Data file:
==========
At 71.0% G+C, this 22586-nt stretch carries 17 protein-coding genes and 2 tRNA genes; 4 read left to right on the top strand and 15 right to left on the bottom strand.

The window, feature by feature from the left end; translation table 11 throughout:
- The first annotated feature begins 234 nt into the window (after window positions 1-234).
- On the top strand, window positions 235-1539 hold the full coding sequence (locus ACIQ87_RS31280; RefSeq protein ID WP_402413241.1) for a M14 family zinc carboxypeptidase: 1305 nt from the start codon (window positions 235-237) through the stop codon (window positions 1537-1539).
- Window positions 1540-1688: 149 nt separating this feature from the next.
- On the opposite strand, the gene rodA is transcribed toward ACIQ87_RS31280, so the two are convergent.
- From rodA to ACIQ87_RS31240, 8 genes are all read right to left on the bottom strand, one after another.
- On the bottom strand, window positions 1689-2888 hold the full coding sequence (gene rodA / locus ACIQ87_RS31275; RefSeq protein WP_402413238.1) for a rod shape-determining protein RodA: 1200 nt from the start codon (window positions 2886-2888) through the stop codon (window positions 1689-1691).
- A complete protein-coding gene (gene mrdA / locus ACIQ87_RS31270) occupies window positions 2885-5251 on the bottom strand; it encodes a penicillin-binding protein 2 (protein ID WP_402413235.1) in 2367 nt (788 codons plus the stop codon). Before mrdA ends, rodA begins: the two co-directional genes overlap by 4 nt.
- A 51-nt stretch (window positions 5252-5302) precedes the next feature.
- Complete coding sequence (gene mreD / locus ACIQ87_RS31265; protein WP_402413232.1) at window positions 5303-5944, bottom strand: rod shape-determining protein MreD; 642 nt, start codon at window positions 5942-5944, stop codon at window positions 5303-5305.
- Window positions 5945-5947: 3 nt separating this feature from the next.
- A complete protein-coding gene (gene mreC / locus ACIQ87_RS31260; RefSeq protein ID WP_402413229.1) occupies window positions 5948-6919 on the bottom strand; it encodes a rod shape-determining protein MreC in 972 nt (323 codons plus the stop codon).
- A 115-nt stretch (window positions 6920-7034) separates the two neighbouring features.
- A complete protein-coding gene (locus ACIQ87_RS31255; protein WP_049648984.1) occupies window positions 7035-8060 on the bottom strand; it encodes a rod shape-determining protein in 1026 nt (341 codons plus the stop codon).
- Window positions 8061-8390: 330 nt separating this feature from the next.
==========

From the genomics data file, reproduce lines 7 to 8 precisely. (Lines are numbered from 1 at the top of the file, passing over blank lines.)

- From rodA to ACIQ87_RS31240, 8 genes are all read right to left on the bottom strand, one after another.
- On the bottom strand, window positions 1689-2888 hold the full coding sequence (gene rodA / locus ACIQ87_RS31275; RefSeq protein WP_402413238.1) for a rod shape-determining protein RodA: 1200 nt from the start codon (window positions 2886-2888) through the stop codon (window positions 1689-1691).